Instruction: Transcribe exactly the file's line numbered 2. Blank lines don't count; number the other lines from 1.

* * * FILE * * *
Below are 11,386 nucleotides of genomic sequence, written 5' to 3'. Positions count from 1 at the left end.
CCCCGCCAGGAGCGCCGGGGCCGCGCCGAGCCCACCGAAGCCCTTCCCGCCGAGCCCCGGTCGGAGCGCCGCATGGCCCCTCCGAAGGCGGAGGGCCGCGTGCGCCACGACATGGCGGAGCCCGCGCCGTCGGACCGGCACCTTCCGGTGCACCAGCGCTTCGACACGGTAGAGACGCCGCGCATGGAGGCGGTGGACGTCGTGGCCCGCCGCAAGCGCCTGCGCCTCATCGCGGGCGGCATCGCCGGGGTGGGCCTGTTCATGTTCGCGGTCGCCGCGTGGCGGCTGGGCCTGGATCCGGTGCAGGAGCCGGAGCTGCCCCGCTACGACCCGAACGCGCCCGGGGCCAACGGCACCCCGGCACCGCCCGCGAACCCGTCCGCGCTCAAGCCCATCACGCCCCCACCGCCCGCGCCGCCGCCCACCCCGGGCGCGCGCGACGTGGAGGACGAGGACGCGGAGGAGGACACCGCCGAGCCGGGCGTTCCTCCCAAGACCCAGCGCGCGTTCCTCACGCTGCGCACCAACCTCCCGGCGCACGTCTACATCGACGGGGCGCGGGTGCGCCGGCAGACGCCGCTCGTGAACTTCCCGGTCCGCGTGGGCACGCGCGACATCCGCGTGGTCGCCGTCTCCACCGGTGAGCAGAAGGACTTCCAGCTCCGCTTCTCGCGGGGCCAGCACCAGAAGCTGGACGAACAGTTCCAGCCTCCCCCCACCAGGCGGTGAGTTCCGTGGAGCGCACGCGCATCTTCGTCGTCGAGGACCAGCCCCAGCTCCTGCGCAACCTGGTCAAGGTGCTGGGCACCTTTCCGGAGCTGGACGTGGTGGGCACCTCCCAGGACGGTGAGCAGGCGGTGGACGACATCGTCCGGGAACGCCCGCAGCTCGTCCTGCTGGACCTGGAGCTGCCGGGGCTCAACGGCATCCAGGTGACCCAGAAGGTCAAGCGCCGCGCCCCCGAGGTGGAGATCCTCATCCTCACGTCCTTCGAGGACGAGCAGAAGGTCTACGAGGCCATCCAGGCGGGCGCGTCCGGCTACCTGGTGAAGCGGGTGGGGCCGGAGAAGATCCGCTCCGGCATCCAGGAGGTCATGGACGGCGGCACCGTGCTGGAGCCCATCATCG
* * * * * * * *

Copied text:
CCCCGCCAGGAGCGCCGGGGCCGCGCCGAGCCCACCGAAGCCCTTCCCGCCGAGCCCCGGTCGGAGCGCCGCATGGCCCCTCCGAAGGCGGAGGGCCGCGTGCGCCACGACATGGCGGAGCCCGCGCCGTCGGACCGGCACCTTCCGGTGCACCAGCGCTTCGACACGGTAGAGACGCCGCGCATGGAGGCGGTGGACGTCGTGGCCCGCCGCAAGCGCCTGCGCCTCATCGCGGGCGGCATCGCCGGGGTGGGCCTGTTCATGTTCGCGGTCGCCGCGTGGCGGCTGGGCCTGGATCCGGTGCAGGAGCCGGAGCTGCCCCGCTACGACCCGAACGCGCCCGGGGCCAACGGCACCCCGGCACCGCCCGCGAACCCGTCCGCGCTCAAGCCCATCACGCCCCCACCGCCCGCGCCGCCGCCCACCCCGGGCGCGCGCGACGTGGAGGACGAGGACGCGGAGGAGGACACCGCCGAGCCGGGCGTTCCTCCCAAGACCCAGCGCGCGTTCCTCACGCTGCGCACCAACCTCCCGGCGCACGTCTACATCGACGGGGCGCGGGTGCGCCGGCAGACGCCGCTCGTGAACTTCCCGGTCCGCGTGGGCACGCGCGACATCCGCGTGGTCGCCGTCTCCACCGGTGAGCAGAAGGACTTCCAGCTCCGCTTCTCGCGGGGCCAGCACCAGAAGCTGGACGAACAGTTCCAGCCTCCCCCCACCAGGCGGTGAGTTCCGTGGAGCGCACGCGCATCTTCGTCGTCGAGGACCAGCCCCAGCTCCTGCGCAACCTGGTCAAGGTGCTGGGCACCTTTCCGGAGCTGGACGTGGTGGGCACCTCCCAGGACGGTGAGCAGGCGGTGGACGACATCGTCCGGGAACGCCCGCAGCTCGTCCTGCTGGACCTGGAGCTGCCGGGGCTCAACGGCATCCAGGTGACCCAGAAGGTCAAGCGCCGCGCCCCCGAGGTGGAGATCCTCATCCTCACGTCCTTCGAGGACGAGCAGAAGGTCTACGAGGCCATCCAGGCGGGCGCGTCCGGCTACCTGGTGAAGCGGGTGGGGCCGGAGAAGATCCGCTCCGGCATCCAGGAGGTCATGGACGGCGGCACCGTGCTGGAGCCCATCATCG